He created mini drills within the techniques he taught to develop our skill sets so we could get various aspects of the motion. So in one instance we would work a drill that dealt with footwork, then one for timing, then one for motion depending on where we would get stuck at. In some instances we would have us start with a drill to familiarize use with a concept and then he would introduce the Contrada. A drill might come out of a Knife level 3 set or a movement in a Recontra, which gave us further insight into the system. In some instances he'd create a drill in a drill to bring us along.

    In the 3rd set of the Contradas we were taught the Siguidas to accommodate the countering motion that was built into that set.

    During the two days we were exposed to the walking stick set, shown some of the Pekiti staff and how everyday objects (like a shoe string) could be used to buy you time in an altercation. There were so many nuances discussed and explored in the Contradas that we probably could have spent a year on just that block of information. Along with keeping the material light and fun, and displaying a phenomenal level of skill, the other thing that really impressed me with Tuhon McGrath was his focus on safety. Goggles were mandatory; certain moves were done on certain people and not on others based on age and potential impact and he would warn us to be careful on certain moves so we didn't injure each other.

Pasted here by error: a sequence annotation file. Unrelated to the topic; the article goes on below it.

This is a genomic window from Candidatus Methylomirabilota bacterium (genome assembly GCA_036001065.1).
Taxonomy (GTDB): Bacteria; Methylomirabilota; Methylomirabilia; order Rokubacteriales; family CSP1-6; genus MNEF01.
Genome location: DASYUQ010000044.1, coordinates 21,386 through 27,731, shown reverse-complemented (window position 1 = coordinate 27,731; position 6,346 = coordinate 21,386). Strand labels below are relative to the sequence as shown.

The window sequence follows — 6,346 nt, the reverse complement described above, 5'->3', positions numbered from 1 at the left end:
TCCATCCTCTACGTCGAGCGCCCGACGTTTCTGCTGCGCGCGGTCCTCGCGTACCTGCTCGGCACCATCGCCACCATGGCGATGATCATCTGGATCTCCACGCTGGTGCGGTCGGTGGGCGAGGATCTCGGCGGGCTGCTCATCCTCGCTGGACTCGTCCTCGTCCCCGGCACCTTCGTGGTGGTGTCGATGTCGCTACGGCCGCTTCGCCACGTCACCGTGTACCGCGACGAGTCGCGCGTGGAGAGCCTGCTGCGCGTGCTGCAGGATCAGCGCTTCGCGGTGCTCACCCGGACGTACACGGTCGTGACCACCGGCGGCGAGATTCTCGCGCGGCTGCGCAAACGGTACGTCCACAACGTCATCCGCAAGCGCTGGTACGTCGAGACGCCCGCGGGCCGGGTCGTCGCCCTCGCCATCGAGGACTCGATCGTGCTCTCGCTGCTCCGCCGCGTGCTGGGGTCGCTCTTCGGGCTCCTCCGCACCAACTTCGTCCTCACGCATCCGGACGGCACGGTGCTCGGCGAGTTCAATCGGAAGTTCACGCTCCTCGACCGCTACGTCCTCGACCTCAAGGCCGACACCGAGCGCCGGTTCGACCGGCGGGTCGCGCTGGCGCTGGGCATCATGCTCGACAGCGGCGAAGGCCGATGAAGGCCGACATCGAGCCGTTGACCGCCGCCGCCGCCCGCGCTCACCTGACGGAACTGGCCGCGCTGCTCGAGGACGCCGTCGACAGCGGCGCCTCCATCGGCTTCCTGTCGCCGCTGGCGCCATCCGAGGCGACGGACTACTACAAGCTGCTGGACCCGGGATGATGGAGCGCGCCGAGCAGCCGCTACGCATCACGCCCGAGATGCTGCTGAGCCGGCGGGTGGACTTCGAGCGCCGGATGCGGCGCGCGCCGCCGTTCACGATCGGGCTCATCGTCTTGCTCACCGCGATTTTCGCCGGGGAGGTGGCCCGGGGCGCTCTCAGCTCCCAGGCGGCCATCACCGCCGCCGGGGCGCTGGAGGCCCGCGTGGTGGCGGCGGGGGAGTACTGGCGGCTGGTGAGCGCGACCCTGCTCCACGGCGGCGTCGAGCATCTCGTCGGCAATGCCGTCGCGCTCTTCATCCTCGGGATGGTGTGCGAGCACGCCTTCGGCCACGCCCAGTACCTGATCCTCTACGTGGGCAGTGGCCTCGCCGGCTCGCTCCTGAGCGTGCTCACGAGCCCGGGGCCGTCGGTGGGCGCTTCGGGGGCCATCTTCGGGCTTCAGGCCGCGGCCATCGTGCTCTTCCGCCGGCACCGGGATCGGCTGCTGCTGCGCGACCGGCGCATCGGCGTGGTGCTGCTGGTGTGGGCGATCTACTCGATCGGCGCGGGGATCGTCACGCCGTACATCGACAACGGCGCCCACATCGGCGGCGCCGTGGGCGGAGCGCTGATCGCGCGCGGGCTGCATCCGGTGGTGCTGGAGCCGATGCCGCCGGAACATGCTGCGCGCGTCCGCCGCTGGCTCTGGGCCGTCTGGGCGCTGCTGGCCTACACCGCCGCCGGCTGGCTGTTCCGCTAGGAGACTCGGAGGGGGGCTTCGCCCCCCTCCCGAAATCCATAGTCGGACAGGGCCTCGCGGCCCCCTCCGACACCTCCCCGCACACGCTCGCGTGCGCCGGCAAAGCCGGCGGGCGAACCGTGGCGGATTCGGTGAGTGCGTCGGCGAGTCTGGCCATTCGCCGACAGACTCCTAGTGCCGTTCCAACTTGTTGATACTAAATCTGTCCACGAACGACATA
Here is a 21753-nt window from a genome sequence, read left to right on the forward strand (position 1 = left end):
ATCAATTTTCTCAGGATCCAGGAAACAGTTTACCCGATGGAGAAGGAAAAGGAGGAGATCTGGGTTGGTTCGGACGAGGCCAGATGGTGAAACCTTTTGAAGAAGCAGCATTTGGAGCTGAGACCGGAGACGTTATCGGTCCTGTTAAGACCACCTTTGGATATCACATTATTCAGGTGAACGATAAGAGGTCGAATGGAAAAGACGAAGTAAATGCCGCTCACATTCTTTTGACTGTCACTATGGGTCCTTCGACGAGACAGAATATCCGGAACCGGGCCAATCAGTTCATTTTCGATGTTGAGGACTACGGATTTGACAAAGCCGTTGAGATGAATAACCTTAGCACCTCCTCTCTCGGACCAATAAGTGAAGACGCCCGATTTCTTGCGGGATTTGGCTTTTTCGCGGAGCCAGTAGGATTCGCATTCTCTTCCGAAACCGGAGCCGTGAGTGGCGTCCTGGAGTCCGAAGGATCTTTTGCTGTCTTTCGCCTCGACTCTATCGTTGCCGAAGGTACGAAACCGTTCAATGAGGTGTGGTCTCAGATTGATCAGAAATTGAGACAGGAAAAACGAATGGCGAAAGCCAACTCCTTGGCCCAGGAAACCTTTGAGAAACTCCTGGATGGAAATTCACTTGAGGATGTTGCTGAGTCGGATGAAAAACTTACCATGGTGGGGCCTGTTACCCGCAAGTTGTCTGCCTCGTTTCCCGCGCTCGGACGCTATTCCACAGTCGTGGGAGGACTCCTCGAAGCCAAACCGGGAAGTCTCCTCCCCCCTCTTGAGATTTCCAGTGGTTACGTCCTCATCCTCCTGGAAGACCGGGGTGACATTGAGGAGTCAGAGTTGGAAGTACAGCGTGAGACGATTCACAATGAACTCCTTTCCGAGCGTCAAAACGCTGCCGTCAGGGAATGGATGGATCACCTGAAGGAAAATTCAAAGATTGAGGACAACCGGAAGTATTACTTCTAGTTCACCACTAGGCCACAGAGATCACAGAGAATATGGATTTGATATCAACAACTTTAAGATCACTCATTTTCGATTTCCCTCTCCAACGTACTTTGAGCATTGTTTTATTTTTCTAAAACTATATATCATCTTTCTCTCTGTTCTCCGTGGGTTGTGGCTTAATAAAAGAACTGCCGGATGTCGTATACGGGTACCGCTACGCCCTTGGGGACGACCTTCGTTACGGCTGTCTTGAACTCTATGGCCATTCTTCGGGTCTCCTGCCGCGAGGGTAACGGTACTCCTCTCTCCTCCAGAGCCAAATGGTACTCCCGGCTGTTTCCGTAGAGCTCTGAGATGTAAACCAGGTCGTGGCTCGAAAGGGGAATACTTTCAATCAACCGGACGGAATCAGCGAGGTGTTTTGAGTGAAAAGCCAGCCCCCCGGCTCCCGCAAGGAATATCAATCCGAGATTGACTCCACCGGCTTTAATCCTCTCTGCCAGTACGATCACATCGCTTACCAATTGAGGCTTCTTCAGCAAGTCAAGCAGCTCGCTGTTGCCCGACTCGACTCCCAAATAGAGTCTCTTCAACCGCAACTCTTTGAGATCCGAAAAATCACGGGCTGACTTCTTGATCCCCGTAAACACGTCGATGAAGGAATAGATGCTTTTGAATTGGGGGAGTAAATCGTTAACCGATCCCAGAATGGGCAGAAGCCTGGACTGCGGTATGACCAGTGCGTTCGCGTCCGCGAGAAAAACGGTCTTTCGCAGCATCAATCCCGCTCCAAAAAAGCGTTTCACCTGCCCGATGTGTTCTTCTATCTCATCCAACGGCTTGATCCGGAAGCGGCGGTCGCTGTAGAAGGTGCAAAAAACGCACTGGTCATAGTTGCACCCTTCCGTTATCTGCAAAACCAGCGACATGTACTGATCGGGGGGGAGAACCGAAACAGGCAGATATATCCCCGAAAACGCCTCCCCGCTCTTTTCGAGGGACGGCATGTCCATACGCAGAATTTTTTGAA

Additionally, I was able to view a couple of people testing to have blocks of information signed off in their “blue books”. This was both informative and inspiring.

    I look forward to making the same trip next year and bringing a couple of friends.

    Respectfully, Jason Bugg
    Houston American Kenpo Training Platform